Smooth Your Enlistment By Learning Facts First
Enlistment is a numbers game, pure and simple. Recruiters are pressured to meet quotas, and in different ways their hands are bound by rules controlling access to High school and college campuses, and other rules that make their job difficult.
Most Recruiters are honest and hardworking. But some bend rules, to get around and make their quotas.
Why do some (and we caution here, just a very select few do these things) recruiters do this type of thing?
Recruiters are evaluated and judged by their superiors based on the number of people they can sight up for as recruits. If you sign up a large number of recruits, then you are respected and thought of as productive and good recruiters. If you do not sign up the minimum, or if you fail to sign up your minimum quota of recruits (also known as making or completing mission?) you can possibly find your career at a dead end.
Promotion, or advancement can be over in such cases. The pressure on some recruiters, especially older, more senior Service members who are toward the end of their career can be intense. This alone can cause some recruiters to be unethical.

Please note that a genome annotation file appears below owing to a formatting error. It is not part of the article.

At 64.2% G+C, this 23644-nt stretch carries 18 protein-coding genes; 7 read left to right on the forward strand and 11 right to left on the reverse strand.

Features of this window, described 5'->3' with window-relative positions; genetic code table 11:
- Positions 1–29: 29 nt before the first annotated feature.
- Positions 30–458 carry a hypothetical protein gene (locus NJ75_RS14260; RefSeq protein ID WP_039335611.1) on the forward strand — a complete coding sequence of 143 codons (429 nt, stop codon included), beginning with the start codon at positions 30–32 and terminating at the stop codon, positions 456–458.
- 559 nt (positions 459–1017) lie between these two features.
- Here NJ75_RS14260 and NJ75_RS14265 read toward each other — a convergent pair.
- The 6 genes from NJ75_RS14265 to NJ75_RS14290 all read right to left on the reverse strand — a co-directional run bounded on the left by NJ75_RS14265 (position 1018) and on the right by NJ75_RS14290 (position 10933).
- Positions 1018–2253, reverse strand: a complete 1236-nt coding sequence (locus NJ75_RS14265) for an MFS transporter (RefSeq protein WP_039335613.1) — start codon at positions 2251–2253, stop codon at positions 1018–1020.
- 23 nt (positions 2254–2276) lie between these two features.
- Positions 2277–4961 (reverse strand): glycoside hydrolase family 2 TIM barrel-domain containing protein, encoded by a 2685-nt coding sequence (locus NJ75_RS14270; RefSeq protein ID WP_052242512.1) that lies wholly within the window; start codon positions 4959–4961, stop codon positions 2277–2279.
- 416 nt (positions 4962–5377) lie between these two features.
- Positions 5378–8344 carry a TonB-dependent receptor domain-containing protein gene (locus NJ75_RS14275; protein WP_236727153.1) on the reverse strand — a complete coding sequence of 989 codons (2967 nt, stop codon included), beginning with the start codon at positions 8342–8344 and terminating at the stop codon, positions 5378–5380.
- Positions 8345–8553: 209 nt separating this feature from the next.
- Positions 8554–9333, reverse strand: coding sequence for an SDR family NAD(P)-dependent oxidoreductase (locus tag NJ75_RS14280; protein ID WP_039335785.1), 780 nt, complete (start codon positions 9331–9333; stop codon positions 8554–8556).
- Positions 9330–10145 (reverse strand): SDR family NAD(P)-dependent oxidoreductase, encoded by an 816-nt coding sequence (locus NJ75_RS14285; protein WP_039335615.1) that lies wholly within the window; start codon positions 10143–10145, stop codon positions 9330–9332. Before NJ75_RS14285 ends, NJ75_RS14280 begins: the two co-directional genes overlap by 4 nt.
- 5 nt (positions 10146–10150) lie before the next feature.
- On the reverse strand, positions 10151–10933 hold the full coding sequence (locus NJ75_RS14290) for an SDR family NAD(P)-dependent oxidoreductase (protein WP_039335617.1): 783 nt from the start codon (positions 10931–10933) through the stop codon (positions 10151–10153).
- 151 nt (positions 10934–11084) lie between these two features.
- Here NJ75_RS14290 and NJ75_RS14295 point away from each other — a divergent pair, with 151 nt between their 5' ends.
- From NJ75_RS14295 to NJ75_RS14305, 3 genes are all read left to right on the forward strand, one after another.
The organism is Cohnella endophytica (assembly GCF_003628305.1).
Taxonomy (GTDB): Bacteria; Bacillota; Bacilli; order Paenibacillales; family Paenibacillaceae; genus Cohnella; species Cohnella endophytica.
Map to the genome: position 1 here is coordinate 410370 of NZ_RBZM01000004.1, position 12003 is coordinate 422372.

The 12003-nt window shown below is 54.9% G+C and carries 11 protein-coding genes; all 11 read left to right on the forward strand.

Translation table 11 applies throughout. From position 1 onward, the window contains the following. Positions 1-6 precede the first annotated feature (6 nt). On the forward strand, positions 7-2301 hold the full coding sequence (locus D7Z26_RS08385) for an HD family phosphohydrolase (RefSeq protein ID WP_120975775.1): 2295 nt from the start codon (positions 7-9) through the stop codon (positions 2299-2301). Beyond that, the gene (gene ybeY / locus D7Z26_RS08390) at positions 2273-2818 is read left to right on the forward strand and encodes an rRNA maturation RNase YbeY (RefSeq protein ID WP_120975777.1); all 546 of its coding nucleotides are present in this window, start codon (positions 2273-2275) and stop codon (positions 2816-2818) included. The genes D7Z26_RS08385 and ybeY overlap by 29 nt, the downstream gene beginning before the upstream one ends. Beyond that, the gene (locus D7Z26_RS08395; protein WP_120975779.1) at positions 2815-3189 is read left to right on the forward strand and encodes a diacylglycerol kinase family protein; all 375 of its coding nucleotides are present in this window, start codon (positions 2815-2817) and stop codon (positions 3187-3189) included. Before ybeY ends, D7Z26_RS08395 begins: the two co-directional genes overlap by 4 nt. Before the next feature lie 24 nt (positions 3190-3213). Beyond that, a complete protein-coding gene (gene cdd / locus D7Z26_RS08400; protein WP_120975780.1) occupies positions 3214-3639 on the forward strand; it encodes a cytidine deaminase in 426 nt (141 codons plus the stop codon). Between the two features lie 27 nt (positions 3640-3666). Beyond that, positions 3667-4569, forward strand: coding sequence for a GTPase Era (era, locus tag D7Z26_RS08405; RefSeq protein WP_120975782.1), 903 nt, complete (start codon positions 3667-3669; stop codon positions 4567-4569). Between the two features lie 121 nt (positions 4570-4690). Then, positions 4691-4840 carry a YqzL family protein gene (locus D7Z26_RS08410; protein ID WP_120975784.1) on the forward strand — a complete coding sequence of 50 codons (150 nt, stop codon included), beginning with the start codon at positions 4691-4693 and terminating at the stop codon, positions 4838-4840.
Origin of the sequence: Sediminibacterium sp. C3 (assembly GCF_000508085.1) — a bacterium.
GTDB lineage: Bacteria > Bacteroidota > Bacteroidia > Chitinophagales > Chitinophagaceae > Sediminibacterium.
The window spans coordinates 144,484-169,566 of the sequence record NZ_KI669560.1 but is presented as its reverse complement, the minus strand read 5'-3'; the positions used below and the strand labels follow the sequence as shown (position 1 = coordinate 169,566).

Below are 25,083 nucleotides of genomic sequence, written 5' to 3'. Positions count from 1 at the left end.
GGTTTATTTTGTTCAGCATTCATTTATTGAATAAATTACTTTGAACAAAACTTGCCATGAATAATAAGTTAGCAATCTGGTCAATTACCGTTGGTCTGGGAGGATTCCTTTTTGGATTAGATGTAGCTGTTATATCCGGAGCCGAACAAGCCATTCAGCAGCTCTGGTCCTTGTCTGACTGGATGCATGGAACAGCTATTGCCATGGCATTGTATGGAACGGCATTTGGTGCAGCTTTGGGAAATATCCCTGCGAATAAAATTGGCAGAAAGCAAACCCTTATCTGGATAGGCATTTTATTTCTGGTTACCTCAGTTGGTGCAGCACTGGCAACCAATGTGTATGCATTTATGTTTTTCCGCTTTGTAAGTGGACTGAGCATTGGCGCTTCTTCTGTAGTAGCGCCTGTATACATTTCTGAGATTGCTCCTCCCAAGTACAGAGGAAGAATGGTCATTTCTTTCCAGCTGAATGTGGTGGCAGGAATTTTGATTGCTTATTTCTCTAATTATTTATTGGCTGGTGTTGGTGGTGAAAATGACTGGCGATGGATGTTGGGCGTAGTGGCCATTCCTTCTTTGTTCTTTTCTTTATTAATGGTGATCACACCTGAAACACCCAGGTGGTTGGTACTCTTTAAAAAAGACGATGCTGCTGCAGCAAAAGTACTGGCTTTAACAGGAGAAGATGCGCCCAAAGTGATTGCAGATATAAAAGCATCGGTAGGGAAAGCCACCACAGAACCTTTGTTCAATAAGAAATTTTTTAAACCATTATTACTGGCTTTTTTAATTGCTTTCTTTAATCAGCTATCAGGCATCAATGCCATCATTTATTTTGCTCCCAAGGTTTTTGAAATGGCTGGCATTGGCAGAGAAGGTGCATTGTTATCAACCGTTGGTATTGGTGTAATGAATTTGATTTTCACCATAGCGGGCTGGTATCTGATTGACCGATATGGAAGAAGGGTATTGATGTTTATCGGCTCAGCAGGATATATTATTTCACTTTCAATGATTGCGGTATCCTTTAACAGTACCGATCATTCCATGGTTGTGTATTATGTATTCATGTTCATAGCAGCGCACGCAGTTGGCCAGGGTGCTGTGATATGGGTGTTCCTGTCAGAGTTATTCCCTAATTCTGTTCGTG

Avoid Common Sense Fallacies Some people have said they were promised the world by their recruiters, such gems as:
-You will not have to share a room in Basic Training.
-We have new policies you wont have to run or exercise in Basic Training.
If is seems too good to be true then it is.
Each of the Armed Services has strict rules making it illegal to break the law, to cheat, to knowingly falsify, to lie, or to otherwise misrepresent. And, yes recruiters are routinely punished and severely for such violations.
The key phrase is when they are caught. It is suspected there is a certain degree of this activity, which goes uncaught, for whatever reason.
It’s not for everyone. Enough with bashing the recruiters. Many, many times what is reported as outlandish promises” by recruiters can be traced back to selective listening? by the recruit. Many young people visit recruiters with stars in their eyes, they don’t take a friend to help figure it all out, and they wind up only hearing half of what is said.
Nearly forty percent of recruits fail to make it through Recruit Basic training. So, it’s not for everyone.
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